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Irishman   Listen
noun
Irishman  n.  (pl. irishmen)  A man born in Ireland or of the Irish race; an Hibernian.
Irishman's hurricane (Naut.), a dead calm.
Irishman's reef. (Naut.) See Irish reef, under Irish, a.






Collaborative International Dictionary of English 0.48








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"Irishman" Quotes from Famous Books



... and wonder about Ethel. Now and then some sight in the hospital set him to thinking about the Captain, wondering if he were happy in his new life of rest and peace, he who had so often been in the thick of the fiercest fight. Or he thought of Paddy, brave, merry little Irishman who, fighting like an angry wolf, had died with a joke still hanging on his lips. Then his mind ...
— On the Firing Line • Anna Chapin Ray and Hamilton Brock Fuller

... book on Shaw which appeared in August 1909, G.K. did as he had done with his other literary studies: gave (inaccurately) only as much biography as seemed absolutely necessary, and mainly discussed ideas. He saw Shaw as an Irishman, yet lacking the roots of nationality since he belonged to a mainly alien governing class. He saw him as a Puritan yet without the religious basis of Puritanism. And thirdly, he saw him as so swift a progressive ...
— Gilbert Keith Chesterton • Maisie Ward

... rather sullenly, to lean against the mantelpiece, and marvel why the Kendals should invite an Irish banker's clerk to meet him. Gilbert likewise commented on the guest with a muttered observation on his sisters' taste; 'Last year it was all the Polysyllable, now it would be all the Irishman!' ...
— The Young Step-Mother • Charlotte M. Yonge

... the Mogul himself. Anyone could tell you're an Irishman. Get along, then; do your best, and if you don't come back I'll try to take Chandernagore ...
— In Clive's Command - A Story of the Fight for India • Herbert Strang

... I were talking of Jane Welsh Carlyle, I told him that a friend of Carlyle's, an old man whom I met at Balliol, had told me that one of his favourite stories was of an Irishman who, when asked where he was driving ...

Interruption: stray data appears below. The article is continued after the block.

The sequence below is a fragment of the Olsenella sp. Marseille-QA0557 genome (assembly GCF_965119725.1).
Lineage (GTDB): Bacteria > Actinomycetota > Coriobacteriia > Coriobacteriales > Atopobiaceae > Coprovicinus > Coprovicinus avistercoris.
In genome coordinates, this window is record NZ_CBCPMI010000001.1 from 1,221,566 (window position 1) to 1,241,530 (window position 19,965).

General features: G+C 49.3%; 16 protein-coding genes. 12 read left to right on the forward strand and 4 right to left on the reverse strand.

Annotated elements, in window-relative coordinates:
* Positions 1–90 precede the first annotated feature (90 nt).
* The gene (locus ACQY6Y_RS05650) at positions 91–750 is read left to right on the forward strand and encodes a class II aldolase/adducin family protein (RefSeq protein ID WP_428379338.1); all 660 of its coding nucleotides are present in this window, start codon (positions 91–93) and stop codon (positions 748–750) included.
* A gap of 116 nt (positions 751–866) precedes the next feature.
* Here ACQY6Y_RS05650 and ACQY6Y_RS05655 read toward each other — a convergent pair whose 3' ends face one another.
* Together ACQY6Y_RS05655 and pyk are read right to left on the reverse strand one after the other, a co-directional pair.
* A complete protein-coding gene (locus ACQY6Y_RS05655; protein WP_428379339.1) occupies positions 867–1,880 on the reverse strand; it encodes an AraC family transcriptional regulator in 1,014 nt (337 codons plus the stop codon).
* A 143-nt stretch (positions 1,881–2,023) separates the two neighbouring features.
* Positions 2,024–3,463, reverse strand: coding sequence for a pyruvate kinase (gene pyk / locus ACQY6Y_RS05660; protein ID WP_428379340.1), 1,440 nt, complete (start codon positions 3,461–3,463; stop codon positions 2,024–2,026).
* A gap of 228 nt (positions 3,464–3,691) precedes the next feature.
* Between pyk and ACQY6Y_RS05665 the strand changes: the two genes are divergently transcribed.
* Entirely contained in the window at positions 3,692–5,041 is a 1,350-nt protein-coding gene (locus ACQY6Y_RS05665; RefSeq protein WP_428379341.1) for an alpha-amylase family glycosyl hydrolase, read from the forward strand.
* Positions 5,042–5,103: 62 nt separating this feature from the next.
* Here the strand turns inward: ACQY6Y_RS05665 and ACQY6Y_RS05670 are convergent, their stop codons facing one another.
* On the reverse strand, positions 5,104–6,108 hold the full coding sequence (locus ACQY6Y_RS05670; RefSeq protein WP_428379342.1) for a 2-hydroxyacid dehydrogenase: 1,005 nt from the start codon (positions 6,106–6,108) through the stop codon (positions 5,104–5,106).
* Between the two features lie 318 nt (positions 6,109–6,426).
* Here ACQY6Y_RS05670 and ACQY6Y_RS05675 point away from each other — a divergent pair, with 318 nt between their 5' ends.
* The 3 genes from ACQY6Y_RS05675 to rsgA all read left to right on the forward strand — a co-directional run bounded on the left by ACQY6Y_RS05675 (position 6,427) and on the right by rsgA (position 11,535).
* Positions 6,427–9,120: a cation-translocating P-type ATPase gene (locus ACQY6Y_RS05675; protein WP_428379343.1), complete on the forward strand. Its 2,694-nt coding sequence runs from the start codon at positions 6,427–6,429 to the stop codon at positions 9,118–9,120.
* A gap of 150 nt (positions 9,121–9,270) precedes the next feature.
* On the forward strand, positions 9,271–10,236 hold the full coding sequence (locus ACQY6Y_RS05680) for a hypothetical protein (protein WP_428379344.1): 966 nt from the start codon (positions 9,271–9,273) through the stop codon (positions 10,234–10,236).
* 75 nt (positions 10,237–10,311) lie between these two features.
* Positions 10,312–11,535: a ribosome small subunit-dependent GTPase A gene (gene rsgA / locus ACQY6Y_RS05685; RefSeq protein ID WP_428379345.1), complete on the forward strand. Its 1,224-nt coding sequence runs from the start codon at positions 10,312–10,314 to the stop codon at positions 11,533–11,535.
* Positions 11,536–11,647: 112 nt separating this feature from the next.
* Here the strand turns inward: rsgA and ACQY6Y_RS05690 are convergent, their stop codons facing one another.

— Margot Asquith, An Autobiography: Volumes I & II • Margot Asquith

... Patrick Shields, an Irishman and probably a British subject, but at the time a fireman of the American steamer Keweenaw, in the harbor of Valparaiso for repairs, had been subjected to personal injuries in that city, largely by the police, I directed the Attorney-General to cause the evidence of the officers and crew ...
— A Compilation of the Messages and Papers of the Presidents, Volume IX. • Benjamin Harrison

... to Martin's residence was not great, but it was sufficient to enable the voluble Irishman to recount a series of the most wonderful adventures and stories of foreign lands, that set Martin's heart on fire with desire to go to sea,—a desire which was by no means new to him, and which recurred violently every time he paid a visit to ...
— Martin Rattler • Robert Michael Ballantyne

... Thirdly, the Irishman's [Northern Spy in Richmond] statement that he has not gone through Richmond, and his further statement of an appeal made to the people at Richmond to go and protect their salt, which could only refer to the ...
— The Papers And Writings Of Abraham Lincoln, Complete - Constitutional Edition • Abraham Lincoln

... pleading the inclemency of the weather, and were quite willing, with our permission, to take up with pot-luck about the fire and leave us the shanty. They dried their clothes upon poles and logs, and had their fun and their bantering amid it all. An Irishman among them did about the only growling; he invited himself into our quarters, and before morning had Joe's blanket about him ...
— Locusts and Wild Honey • John Burroughs

... been the loss of horses in various ways, that the number remaining was insufficient to mount the men. One or two companies, and portions of others, were compelled to march on foot. We were visited during the forenoon by Mr. Sparks, an American, Dr. Den, an Irishman, and Mr. Burton, another American, residents of Santa Barbara. They had been suffered by the Californians to remain in the place. Their information communicated to us was, that the town was deserted of nearly all its population. A few houses only were occupied. Passing down ...
— What I Saw in California • Edwin Bryant

... time being Chili was free. The royalists had vanished and the patriots were in full possession. Thirty or more years before, a bold Irishman, bearing the name of O'Higgins, had come to Chili, where he quickly rose in position until he was given the title of Don Ambrosio, and attained successively the ranks of field-marshal of the royal army, ...
— Historical Tales - The Romance of Reality - Volume III • Charles Morris

... Irishman who plays the drum, for they have this in common: they are both exiles. They are both "saving up" to return home. They have both been "saving up" for the last twenty years. In each case there is a girl.... ...
— Nights in London • Thomas Burke

... anti-type in ideas and aims, his inferior in intellect, his superior in morals, but no more than his rival in sincerity, clarity, and consistency of ideas. Clare was a product of the Penal Code, the son of a Catholic Irishman who, to obtain a legal career, had become a Protestant. He himself was not a bigot, but a very able cynic, with a definite theory of government. Tolerance, Emancipation, Reform, were so much noxious, sentimental ...
— The Framework of Home Rule • Erskine Childers